Commanders’ recent prospect visit sparks debate ahead of the 2022 NFL Draft

The Washington Commanders trade for Carson Wentz ruled out them taking a quarterback early in the upcoming draft.

With no guaranteed money left on his contract after 2022, Wentz is essentially entering a make-or-break year, even though Ron Rivera has expressed confidence in the former second overall pick as the long-term answer.

The Commanders’ head coach has raved about Wentz at every turn, seemingly communicating that the team would prioritize other positions in the draft.

With needs at wide receiver, safety, cornerback, tight end, and offensive line, it would be pretty shocking if they wereted an early-to-mid-round pick on a QB after they just unloaded two picks to acquire Wentz this offseason.

With that in mind, it didn’t surprise anyone the Commanders hadn’t hosted a quarterback during their rotation of pre-draft visits. That changed late last week, however, and now fans are questioning the team’s strategy.

According to The Athletic’s Ben Standig, Washington held a private workout with Nevada gunslinger Carson Strong.

Will the Commanders draft Nevada quarterback Carson Strong?

Yes, Wolfpack tight end Cole Turner was included in the workout, but Strong is the big takeaway for obvious reasons.

Of the 2022 class, Strong feels like the most likely quarterback to fall to Washington. With Malik Willis, Kenny Pickett and Desmond Ridder all expected to go in Round 1 and Matt Corral and Sam Howell likely to come off the board in the second at the absolute latest, that leaves Strong as the de facto next-best option.

While it wouldn’t be surprising if Washington came away from the draft with a quarterback, we just hope they don’t reach for Strong.

With no third-round pick due to the Wentz trade, how smart would it be to take a quarterback with one of your six picks? Is this roster deep enough to withstand only adding five position players? And can we guarantee all of those five picks would be immediate contributors? These are all pertinent questions, folks.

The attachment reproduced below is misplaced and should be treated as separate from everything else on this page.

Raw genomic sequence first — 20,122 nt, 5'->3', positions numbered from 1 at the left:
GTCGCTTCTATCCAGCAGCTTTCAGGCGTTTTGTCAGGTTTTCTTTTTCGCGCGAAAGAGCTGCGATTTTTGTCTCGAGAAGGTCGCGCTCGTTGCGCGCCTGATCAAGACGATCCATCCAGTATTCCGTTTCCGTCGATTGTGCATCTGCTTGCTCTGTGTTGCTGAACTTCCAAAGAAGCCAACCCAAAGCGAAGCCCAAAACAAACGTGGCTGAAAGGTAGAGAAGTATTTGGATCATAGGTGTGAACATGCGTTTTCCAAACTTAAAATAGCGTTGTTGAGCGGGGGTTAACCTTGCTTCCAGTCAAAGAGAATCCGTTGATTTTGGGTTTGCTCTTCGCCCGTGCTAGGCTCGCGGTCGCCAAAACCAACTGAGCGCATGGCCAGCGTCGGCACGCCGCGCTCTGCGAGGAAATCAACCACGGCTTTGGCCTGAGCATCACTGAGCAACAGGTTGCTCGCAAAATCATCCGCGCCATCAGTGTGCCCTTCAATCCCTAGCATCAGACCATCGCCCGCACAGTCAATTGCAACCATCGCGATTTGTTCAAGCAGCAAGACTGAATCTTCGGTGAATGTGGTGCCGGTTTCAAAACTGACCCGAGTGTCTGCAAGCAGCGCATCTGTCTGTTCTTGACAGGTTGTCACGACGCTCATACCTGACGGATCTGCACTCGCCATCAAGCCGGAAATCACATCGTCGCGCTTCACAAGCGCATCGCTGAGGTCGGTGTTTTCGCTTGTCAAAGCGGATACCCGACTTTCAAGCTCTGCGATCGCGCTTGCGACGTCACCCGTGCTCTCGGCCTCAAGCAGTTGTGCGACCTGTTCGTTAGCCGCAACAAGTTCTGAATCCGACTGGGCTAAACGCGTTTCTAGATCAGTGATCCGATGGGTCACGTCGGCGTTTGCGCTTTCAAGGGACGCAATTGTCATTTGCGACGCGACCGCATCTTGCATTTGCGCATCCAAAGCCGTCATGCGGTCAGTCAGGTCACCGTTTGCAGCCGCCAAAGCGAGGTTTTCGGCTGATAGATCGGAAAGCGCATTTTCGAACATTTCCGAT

The Commanders also have to consider what drafting Strong would do to their current Carson. If you remember, the Eagles’ selection of Jalen Hurts in the 2020 Draft rubbed Wentz the wrong way and seemingly sparked the beginning of his demise in Philadelphia. Why risk toying with Wentz’s confidence?

Of course, Strong isn’t nearly as well-known as Hurts was coming out of Alabama, but that shouldn’t matter here. It’s more likely that the fundamental idea of ​​Philly drafting a quarterback offended the former Eagle.

We’re merely playing devil’s advocate here, but Wentz’s history reckoning with his team’s drafting a QB suggests it’s worth playing. If that variable wasn’t at play, Strong would make a ton of sense for Washington as a mid-round pick.

At 6-foot-4 and 226 pounds, the Nevada product has an ideal frame of a pro quarterback and some analysts view him as the best pure passer in this year’s class. Of course, Strong has had two knee surgeries, so he isn’t all that mobile and we all know Rivera thinks mobility is a must have intangible for QBs.

There are so many variables to consider with Strong that his injury history is almost buried at the bottom of the list of concerns. To review, here are the burning questions Washington must ask in its evaluation of Strong:

  1. With Taylor Heinicke on the roster, would it be worth spending a mid-round pick on another QB when the roster has other pressing needs?
  2. Would drafting Strong rattle Wentz’s cage? Big factor to consider.
  3. In a fast-evolving NFL, would it be smart to draft a QB who’s had multiple knee surgers and wouldn’t offer much from a mobility standpoint?

The Commanders have nine days to figure it out.

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